In real-world terms, the setup feels quite natural for tasks like browsing the Web or scrolling through text-centric apps like social media services, word processors and news reading tools. It's less ideal for watching videos, which tend to be created with widescreen displays in mind and consequently end up playing in the center of the screen with prominent black bars on the top and bottom. Aside from that outlier, though, I've found I rather enjoy the more balanced shape, as it meshes nicely with most of my day-to-day use.
The Pixel C's aspect ratio also suggests some interesting advancements that might be on the way for both this device and Android as a platform in the future, but that's another story -- one that isn't directly relevant to the product as it stands today.
The tablet-using experience
The rest of the Pixel C's hardware is pretty straightforward: The device has decently loud but hollow-sounding speakers on both of its shorter side edges. And the tablet has just two ports: a 3.5mm headphone jack on one side and a USB-C port on the other.
The USB-C port allows you to plug in a cable in either direction, which is nice after years of fumbling with one-directional USB connectors. It also enables fast charging and the ability to charge one USB-C device from another (if you wanted to use your tablet to top off your phone, for instance). The standard is still fairly new, so you may have to stock up on extra chargers and cables for now, but it's expected to become the norm on many laptops, phones and tablets in the months ahead.
I should note that, unlike the Chromebook Pixel, the Pixel C's USB-C port does not presently double as an HDMI-out port (even with an adapter). Google tells me such a function might be added via a future update, but there's no guarantee. The Pixel C also lacks an SD card slot for supplementing local storage.
Performance on the Pixel C, meanwhile, has been flawlessly speedy for me, with nary a stutter nor sign of lag anywhere in the system. The tablet's stamina has been equally stellar: Even with several hours of active on-screen use, I've yet to come close to running low on battery within a single day. Plus, with the minimal standby power consumption that Google's Android 6.0 Marshmallow software enables, the tablet can stay on all night and lose only a couple of percentage points of power. All said and told, most people should have no problem leaving the tablet on around the clock and getting multiple days between charges.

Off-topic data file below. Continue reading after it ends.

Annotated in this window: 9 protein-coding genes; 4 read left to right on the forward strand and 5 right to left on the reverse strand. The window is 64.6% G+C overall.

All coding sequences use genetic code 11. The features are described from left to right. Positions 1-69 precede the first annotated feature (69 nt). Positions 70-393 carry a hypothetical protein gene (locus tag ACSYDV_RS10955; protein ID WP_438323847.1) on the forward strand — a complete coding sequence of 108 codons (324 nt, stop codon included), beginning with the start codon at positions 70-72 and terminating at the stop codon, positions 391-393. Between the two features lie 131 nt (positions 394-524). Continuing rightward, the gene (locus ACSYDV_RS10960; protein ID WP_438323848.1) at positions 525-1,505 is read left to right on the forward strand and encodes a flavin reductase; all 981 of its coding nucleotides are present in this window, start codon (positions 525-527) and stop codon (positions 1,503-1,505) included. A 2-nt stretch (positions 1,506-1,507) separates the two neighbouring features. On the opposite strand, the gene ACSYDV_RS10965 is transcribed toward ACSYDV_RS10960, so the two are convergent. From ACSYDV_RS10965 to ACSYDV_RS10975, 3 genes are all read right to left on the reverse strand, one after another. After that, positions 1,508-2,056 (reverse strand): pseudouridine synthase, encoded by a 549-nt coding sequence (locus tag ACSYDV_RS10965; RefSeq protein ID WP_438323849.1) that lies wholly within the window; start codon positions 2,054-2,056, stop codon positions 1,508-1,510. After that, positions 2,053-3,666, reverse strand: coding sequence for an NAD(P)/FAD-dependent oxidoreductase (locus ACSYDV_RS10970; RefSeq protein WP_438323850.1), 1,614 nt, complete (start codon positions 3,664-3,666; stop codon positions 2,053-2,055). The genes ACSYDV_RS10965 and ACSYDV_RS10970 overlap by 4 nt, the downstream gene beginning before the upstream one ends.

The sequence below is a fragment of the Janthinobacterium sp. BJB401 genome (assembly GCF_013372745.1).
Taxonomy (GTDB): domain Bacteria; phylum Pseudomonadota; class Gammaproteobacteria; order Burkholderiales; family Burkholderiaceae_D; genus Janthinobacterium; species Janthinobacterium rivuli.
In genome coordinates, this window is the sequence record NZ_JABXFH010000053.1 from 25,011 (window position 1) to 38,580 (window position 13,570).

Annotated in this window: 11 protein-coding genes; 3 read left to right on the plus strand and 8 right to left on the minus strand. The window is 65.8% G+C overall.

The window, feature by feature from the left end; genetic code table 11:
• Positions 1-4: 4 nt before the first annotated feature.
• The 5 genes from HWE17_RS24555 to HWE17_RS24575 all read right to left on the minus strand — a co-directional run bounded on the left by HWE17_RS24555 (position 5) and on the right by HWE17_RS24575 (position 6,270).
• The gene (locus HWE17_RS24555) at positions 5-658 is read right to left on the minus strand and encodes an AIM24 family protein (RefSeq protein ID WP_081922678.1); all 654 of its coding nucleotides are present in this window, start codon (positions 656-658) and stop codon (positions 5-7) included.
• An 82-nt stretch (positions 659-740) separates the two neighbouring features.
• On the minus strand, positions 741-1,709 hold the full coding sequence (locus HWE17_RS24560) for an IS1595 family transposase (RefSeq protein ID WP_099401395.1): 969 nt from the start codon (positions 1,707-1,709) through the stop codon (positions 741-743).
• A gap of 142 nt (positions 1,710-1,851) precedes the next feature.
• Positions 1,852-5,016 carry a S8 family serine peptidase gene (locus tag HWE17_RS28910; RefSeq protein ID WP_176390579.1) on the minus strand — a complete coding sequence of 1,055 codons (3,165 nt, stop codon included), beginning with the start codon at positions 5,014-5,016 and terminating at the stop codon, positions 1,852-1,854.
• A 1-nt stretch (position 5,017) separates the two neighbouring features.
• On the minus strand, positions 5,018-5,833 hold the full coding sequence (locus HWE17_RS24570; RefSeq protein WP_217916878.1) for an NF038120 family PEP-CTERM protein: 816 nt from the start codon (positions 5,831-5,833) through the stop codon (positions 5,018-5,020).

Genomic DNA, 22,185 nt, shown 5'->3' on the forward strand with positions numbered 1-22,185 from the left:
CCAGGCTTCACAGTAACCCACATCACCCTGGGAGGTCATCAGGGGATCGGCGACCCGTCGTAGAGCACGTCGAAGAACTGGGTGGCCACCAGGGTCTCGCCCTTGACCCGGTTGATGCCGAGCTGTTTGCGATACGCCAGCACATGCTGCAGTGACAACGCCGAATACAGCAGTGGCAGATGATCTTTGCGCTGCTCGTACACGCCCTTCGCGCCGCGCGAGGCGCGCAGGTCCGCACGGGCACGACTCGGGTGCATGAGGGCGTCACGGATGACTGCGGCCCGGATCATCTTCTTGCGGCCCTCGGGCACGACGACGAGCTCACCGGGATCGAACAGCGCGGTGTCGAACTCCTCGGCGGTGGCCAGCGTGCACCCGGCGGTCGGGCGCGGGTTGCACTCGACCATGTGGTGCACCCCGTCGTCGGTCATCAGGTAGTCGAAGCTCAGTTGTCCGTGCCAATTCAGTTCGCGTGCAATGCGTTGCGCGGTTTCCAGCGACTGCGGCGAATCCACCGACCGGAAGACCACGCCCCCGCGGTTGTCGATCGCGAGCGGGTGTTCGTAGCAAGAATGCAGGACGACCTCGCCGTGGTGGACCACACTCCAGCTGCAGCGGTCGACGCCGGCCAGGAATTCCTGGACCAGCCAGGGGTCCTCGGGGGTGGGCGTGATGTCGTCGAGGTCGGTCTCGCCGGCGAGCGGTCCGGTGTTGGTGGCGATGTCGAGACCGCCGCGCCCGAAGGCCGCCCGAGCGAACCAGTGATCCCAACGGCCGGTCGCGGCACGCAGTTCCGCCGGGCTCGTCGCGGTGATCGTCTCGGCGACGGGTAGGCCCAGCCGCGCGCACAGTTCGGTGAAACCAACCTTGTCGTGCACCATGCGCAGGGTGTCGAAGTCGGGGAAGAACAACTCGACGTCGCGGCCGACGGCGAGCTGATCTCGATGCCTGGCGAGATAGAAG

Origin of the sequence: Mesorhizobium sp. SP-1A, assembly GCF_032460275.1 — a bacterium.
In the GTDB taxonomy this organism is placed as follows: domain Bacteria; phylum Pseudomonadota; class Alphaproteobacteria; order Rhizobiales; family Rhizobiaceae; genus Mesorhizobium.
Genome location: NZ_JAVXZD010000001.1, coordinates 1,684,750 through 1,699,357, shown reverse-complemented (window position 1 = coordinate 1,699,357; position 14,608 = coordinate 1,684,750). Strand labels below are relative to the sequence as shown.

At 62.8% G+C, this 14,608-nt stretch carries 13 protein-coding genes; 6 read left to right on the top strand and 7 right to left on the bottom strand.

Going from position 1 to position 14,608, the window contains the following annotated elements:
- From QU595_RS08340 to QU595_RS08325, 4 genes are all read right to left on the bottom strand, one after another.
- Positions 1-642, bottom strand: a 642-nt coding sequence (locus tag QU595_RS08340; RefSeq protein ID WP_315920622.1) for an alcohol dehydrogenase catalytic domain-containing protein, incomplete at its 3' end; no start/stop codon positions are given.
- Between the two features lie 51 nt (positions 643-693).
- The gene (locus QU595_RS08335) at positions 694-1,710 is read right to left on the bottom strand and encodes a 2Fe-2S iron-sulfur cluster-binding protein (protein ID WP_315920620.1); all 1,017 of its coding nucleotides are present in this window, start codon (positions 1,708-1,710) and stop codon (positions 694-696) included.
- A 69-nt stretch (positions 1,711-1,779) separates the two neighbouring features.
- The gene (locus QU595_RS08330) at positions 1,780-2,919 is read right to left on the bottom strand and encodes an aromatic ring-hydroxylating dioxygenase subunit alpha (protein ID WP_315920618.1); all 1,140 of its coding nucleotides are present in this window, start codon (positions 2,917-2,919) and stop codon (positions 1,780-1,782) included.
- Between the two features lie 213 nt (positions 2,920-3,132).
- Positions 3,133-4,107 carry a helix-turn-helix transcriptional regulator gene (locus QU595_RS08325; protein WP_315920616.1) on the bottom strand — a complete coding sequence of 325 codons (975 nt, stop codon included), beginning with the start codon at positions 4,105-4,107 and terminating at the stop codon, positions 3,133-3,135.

About the software: The Pixel C runs a pure and unadulterated version of Google's latest operating system, with none of the arbitrary visual changes or pointless bloat we often see added in by third-party Android manufacturers. The result is an attractive and intuitive environment, with no superfluous clutter and a consistent design language that extends from the system UI to the ecosystem of apps around it. The user interface makes an immeasurable impact in what a device is like to use, and that alone is enough to put the Pixel C in a league above most other Android products.
Technically, the Pixel C runs Android 6.0.1 Marshmallow, but the changes from the base 6.0 release appear to be fairly minimal. The only significant visual difference I've noticed is that the main system buttons are now justified to the sides instead of being centered, with the Back and Home keys at the far left of the screen and the Overview icon at the right.
It's an interesting step back toward the tablet-optimized approach we saw years ago in Android 3.0 Honeycomb (especially with the notification panel also now appearing wherever you swipe down from the top instead of being stuck in a central position). Google tells me it felt the revised button placement would be more convenient on a tablet of this size and that it's currently evaluating whether it'll roll that same setup out more broadly to other devices.
Last but not least, the Pixel C enjoys the same upgrade guarantee as Google's Nexus devices, which means you'll receive future Android OS upgrades quickly and reliably along with ongoing monthly security updates, all directly from Google. Given the sad state of upgrades across much of the Android ecosystem, the value of that assurance can't be overstated.